Today I sat in my night class on 17th century British Poetry. There was nothing pretty about it. The Bulls were playing the Heat and I was missing it. My brain was fried after turning in a paper for the very same class. There was crawfish waiting at my house. I sat there, lamenting the death of my blacked out computer (I sware I wasn’t watching the game on mute.)
Then, during break, a woman starting telling a fellow mother the woah’s of her daughter’s being able to read, and having to read absolutely every word she saw out loud. She bemoaned the laughters allergy to milk and milk substitute. She laughed over how if her new baby didn’t cry at night, she’d get up anyway to make sure the little girl was still breathing.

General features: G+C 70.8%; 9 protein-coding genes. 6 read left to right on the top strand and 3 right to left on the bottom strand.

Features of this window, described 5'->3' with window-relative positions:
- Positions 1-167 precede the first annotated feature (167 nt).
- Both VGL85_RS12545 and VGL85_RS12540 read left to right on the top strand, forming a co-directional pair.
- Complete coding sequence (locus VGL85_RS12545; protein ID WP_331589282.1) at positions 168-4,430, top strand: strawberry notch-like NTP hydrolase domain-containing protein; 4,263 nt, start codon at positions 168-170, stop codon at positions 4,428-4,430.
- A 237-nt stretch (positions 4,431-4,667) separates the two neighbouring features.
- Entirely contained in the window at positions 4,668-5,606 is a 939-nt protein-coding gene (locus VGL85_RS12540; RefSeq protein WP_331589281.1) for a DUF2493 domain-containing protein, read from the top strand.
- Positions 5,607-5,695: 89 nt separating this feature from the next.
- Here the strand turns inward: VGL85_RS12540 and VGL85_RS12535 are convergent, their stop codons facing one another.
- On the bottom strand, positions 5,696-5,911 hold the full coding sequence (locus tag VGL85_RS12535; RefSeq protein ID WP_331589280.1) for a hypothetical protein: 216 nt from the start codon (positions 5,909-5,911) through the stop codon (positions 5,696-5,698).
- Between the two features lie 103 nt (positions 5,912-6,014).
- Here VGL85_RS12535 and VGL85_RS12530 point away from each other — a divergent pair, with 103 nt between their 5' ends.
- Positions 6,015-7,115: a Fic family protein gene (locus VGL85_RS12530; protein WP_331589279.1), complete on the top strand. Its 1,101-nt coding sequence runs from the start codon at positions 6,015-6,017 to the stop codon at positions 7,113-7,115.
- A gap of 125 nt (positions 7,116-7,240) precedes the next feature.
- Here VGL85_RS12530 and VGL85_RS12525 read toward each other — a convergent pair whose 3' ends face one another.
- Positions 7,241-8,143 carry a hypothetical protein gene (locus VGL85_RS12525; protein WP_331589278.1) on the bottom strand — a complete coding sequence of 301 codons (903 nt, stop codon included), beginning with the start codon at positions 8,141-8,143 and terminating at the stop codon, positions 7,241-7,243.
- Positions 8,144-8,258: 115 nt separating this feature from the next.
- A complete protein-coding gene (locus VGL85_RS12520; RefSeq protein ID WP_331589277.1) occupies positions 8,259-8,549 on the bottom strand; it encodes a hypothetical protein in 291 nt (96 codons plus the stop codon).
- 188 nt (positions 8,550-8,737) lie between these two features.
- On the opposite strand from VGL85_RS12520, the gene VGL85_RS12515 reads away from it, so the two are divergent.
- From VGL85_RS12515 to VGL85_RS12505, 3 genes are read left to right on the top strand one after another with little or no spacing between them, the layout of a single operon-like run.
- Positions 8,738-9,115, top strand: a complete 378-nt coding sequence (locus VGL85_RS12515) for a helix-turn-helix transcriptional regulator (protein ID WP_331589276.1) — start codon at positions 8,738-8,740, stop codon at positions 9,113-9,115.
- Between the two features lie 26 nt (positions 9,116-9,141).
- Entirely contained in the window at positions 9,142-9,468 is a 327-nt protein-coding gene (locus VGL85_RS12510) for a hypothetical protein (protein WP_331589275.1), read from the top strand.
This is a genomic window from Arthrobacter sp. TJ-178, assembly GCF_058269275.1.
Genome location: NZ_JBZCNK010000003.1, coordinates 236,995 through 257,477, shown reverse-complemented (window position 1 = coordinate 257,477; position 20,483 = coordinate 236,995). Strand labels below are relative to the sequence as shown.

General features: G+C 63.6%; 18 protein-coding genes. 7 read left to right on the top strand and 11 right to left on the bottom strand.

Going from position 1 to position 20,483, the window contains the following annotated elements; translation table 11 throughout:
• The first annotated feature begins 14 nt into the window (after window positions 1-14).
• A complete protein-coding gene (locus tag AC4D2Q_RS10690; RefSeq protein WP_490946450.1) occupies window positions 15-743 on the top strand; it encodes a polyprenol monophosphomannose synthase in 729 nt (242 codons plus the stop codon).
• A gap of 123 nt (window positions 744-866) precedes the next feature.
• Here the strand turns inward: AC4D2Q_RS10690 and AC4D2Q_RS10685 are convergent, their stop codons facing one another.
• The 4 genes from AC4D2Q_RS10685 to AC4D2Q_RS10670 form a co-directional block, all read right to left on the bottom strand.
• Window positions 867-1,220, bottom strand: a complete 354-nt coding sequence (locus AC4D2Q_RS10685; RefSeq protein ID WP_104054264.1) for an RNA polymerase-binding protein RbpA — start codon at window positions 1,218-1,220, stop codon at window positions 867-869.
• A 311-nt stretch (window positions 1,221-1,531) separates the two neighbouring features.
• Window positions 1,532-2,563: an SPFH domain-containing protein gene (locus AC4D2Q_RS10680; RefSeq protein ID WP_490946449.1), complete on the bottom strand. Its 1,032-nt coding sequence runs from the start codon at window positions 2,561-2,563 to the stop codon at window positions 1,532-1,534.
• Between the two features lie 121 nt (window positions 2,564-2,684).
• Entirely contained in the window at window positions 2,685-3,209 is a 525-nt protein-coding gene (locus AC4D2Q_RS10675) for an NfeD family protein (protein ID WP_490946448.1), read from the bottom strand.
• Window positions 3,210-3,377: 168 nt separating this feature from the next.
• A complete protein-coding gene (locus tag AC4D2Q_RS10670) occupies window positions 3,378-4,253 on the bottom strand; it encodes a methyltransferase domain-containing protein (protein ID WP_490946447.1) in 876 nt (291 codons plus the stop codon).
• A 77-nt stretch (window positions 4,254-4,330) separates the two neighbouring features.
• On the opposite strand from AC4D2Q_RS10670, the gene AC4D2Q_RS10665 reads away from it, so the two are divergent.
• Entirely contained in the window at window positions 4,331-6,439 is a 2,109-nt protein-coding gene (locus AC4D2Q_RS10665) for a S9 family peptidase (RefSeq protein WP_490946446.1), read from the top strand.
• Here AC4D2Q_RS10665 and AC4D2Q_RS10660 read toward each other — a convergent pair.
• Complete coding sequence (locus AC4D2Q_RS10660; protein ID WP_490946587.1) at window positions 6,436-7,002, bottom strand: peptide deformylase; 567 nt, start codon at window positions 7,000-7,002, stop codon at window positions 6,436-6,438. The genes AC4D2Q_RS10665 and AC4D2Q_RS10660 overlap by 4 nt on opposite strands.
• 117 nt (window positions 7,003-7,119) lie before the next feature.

This happens all the time in class. The nontraditional students talk amongst one another, each trying to best the other’s story about what their angelic offspring has done. Most of these stories I tune out, because I really don’t care if your 6’2, 200 lb eighth grader won his District football game.
And then I saw him. A quiet man somewhere in his early thirties, two rows over. He sat in his desk, body slightly turned in their direction, with a faint smile on his face and his head barely nodding in consent with the woman’s stories.
This man, usually so stoic and so subdued, could not resist the expression the thought of his children brought him. And there it was, something beautiful, right there in night class. The strong, quiet love of a father.